Saturday, 28 November 2020

Book Birthday Blitz and author Guest Post: A Taste Of His Own Medicine by Linda Fawke

Writing Courses – are they a good idea?

Linda Fawke

Can you be taught to write?

Some folk sneer at Writing Courses believing writing skills are innate. Why? No-one believes dance or music lessons are a waste of time. You can’t guarantee a writing course will turn you into a best-selling author but you can learn a lot. As I discovered the hard way…

When I retired and started to write seriously, I didn’t believe I’d need much help. At school, I’d been taught formally and well – I was that generation. My English grammar and spelling were good and I could construct a well-phrased sentence. My problem was I knew nothing about the business of writing, how to get started, how to get published, who to contact – hundreds of questions. So I decided doing a writing course would help. I enrolled in a distance learning course with the Writers’ Bureau.

To start with, I gathered some compliments on my writing. This is a doddle, I thought. I shall sail through this course. But it wasn’t long before some harsh – yet constructive – criticism arrived. Huh! My writing wasn’t perfect! Somewhat affronted, I took it on board. I began to realise there is much more to good writing than the ability to spell, punctuate and write grammatically. I climbed down from my pedestal and accepted how much I had to learn.

To my surprise, the course was commercially orientated and the Writers’ Bureau expected participants to sell their writing. They were so sure you could earn the cost of the course back within two years they offered to refund it all if you didn’t. Initially, I thought this was a great offer – then I realised how ashamed I would be to make such a claim. Fortunately, I didn’t need to.

We started with non-fiction. This meant writing articles for magazines, sending in funny stories and letters to Readers’ pages and learning how to go about all of this in a professional way. These were not routes I’d ever gone along before. Did I really want to? This wasn’t ‘real’ writing to me. But I had no choice. I would creep into W H Smith’s and buy the sort of magazine I normally considered rubbish to see what the opportunities were. I would look furtively around me to see if anyone saw what I was buying!

I realised I needed to grow a pretty thick skin. Unfortunately, it is never quite thick enough. You have to get used to rejection. However, when you do get something accepted, it is all the sweeter.

I submitted quips and letters to many magazines including The Oldie (various short travel pieces and a Rant or two) and Saga magazine (a letter). I had a great success in The Readers’ Digest with a ‘filler’. It was 70 words long, took me a few minutes to write and earned me £50. My highest ever rate of pay! ‘Star’ letters are often well rewarded. I won a lovely piece of Rimova cabin baggage worth around £350 for a letter in the Air Canada in-flight magazine. All this fulfilled the requirements of the course – and it was good to get some recognition – but didn’t really satisfy me. However, it did teach me discipline in writing, an important lesson. The over-riding message was, ‘Write EXACTLY what the editor/magazine wants if you want to get published’. My first ‘proper’ article, commissioned and paid for, was in Berkshire Life magazine. I felt at that point I could call myself a writer.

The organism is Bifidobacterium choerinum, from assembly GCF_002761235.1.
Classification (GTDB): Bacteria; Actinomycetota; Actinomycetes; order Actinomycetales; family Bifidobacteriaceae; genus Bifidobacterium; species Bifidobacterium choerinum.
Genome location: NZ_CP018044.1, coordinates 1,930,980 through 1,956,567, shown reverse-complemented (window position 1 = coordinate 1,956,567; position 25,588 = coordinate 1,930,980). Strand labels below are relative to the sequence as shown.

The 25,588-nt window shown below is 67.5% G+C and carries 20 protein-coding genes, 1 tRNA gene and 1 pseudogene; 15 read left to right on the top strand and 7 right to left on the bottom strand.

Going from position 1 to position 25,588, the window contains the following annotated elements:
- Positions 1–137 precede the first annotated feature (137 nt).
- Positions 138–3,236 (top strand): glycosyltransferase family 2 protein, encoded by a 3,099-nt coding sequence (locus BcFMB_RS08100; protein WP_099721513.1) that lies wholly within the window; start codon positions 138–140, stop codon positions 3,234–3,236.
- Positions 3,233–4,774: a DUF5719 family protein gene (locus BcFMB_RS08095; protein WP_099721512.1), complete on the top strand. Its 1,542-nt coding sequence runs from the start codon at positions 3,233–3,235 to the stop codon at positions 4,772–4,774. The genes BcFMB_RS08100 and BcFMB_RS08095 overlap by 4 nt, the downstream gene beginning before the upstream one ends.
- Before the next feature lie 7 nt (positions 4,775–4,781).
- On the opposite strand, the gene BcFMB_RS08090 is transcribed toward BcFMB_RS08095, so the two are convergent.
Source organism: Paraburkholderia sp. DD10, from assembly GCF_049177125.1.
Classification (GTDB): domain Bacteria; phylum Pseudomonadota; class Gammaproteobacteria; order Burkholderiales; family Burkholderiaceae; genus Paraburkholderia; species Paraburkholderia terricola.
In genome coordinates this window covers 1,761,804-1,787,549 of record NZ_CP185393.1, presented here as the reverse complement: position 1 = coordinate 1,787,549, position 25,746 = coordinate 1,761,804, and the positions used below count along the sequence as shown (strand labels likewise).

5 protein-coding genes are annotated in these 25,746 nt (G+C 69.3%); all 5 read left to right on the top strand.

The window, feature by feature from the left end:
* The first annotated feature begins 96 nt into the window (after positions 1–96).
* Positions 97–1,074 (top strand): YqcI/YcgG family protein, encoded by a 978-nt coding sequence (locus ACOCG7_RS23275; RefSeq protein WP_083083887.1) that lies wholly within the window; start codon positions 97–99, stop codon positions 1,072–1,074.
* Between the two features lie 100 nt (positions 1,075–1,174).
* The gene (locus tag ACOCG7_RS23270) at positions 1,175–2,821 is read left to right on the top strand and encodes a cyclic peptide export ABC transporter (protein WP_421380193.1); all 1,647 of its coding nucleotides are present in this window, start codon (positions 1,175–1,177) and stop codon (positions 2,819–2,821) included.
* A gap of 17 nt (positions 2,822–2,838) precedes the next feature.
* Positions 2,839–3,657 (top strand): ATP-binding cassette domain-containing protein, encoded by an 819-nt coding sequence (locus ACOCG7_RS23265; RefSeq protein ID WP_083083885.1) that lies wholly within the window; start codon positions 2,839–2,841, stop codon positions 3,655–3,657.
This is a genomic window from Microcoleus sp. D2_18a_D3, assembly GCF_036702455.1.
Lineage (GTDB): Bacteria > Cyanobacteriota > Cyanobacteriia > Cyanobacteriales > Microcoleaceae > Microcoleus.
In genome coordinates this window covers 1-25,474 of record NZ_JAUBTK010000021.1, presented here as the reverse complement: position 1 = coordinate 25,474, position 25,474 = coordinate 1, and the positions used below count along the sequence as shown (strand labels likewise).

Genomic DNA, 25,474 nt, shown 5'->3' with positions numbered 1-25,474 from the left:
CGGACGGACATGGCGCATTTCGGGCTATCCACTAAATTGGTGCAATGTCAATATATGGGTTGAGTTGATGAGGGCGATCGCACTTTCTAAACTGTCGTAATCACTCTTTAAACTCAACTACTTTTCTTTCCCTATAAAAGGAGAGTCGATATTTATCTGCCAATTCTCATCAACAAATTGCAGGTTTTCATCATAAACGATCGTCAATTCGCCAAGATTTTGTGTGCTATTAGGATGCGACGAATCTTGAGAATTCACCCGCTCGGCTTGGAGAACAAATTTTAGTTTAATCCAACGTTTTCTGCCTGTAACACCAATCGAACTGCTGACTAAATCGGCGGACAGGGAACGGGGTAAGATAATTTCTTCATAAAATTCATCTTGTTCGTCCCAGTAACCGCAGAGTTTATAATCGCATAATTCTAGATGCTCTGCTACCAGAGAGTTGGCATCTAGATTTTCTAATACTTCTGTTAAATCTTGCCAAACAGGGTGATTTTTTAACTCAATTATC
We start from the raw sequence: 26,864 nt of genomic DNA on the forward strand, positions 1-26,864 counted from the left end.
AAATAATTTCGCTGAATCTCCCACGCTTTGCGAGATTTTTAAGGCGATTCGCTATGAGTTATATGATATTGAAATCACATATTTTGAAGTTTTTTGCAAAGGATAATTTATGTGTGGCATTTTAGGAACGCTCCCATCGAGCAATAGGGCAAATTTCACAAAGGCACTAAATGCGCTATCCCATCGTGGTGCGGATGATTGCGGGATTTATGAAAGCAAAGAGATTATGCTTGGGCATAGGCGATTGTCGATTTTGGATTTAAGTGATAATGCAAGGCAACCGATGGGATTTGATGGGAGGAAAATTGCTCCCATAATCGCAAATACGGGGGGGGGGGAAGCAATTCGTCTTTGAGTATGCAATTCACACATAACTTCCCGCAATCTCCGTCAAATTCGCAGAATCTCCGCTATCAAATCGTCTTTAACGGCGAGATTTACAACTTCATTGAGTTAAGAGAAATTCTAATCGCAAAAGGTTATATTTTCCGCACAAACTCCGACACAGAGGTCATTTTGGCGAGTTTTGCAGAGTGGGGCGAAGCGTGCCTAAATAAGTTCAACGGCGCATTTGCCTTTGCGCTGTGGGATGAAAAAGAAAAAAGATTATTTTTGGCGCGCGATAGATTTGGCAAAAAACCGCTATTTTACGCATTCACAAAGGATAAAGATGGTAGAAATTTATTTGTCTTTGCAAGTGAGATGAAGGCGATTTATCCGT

The course also encouraged us to enter writing competitions. I’ve had some success but my winnings are not going to make me rich. My most lucrative success was my entry into the Daily Telegraph ‘Just Back’ competition. This is a weekly competition on Saturdays for travel writing. I won one week – £200. I’ve entered many times since but with no further success. Again, a key point for any competition is to obey the rules to the letter. I was learning!

We moved on to fiction which is my main love. However, it became apparent how hard it is to sell. There are fewer opportunities than for non-fiction. Although I’d been a bit sniffy about writing for magazines, I was glad I’d done that part of the course first. It had told me I could write and gave me some confidence. The challenge of getting my fiction accepted was greater.

But I was getting there!

A Taste of His Own Medicine

How long can the desire for revenge last?

Kate Shaw, a successful pharmacist, goes to a thirty-year reunion at her old university and uses the weekend to settle some old scores. Her main target is her ex-lover, Jonathan. She decides to scar him for life as he scarred her. Her bizarre plan works but he shocks her with his strange, unwanted reaction.

What is the unexpected link between Jonathan and Kate’s husband?

What is the significance of the ‘Love Bite’ photograph?

What hold does Jonathan have over Kate?

Revenge is never simple.

A darkly humorous story of love, lust, loss and vengeance.

Amazon UK                Amazon US 

Linda Fawke is an arts person who studied science but always wanted to write. Now retired, she indulges this passion, writing fiction and non-fiction, even occasional poetry, preferably late at night. She has now written two novels, 'A Taste of his own Medicine' and its sequel, 'A Prescription for Madness' using her background in pharmacy as the setting of both. These are easy books to read, suitable for Book Club discussions. ' A Prescription for Madness' is more serious than the first book, dealing with such issues as pregnancy in later life and Down's Syndrome.

She has been a winner of the Daily Telegraph 'Just Back' travel-writing competition and has published in various magazines including 'Mslexia', 'Litro' online, 'Scribble', 'The Oldie', 'Berkshire Life' and 'Living France'. She was a finalist in the 'Hysteria' short story competition.

Linda blogs at where her 'Random Writings' include a range of topics from travel to 'Things that pop into my head'.

Twitter: @LindaFawke

Facebook: Linda Fawke